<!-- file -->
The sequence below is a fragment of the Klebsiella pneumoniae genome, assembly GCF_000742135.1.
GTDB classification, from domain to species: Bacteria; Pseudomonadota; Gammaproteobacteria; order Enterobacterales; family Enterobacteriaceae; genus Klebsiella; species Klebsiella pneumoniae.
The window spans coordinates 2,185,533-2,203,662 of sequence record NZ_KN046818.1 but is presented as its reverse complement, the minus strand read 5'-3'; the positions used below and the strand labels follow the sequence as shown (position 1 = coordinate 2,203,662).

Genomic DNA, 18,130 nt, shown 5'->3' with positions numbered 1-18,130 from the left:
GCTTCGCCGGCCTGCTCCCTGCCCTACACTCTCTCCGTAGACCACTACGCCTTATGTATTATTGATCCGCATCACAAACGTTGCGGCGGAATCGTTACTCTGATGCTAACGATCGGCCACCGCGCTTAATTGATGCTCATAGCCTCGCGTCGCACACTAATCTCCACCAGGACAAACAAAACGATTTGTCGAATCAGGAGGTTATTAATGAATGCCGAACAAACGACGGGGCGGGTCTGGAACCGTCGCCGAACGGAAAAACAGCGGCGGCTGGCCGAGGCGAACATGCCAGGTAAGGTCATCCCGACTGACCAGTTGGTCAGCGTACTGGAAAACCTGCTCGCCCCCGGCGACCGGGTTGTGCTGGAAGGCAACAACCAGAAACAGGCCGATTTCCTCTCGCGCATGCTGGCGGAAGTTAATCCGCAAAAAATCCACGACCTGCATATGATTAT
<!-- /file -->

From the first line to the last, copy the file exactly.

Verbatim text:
The sequence below is a fragment of the Klebsiella pneumoniae genome, assembly GCF_000742135.1.
GTDB classification, from domain to species: Bacteria; Pseudomonadota; Gammaproteobacteria; order Enterobacterales; family Enterobacteriaceae; genus Klebsiella; species Klebsiella pneumoniae.
The window spans coordinates 2,185,533-2,203,662 of sequence record NZ_KN046818.1 but is presented as its reverse complement, the minus strand read 5'-3'; the positions used below and the strand labels follow the sequence as shown (position 1 = coordinate 2,203,662).

Genomic DNA, 18,130 nt, shown 5'->3' with positions numbered 1-18,130 from the left:
GCTTCGCCGGCCTGCTCCCTGCCCTACACTCTCTCCGTAGACCACTACGCCTTATGTATTATTGATCCGCATCACAAACGTTGCGGCGGAATCGTTACTCTGATGCTAACGATCGGCCACCGCGCTTAATTGATGCTCATAGCCTCGCGTCGCACACTAATCTCCACCAGGACAAACAAAACGATTTGTCGAATCAGGAGGTTATTAATGAATGCCGAACAAACGACGGGGCGGGTCTGGAACCGTCGCCGAACGGAAAAACAGCGGCGGCTGGCCGAGGCGAACATGCCAGGTAAGGTCATCCCGACTGACCAGTTGGTCAGCGTACTGGAAAACCTGCTCGCCCCCGGCGACCGGGTTGTGCTGGAAGGCAACAACCAGAAACAGGCCGATTTCCTCTCGCGCATGCTGGCGGAAGTTAATCCGCAAAAAATCCACGACCTGCATATGATTAT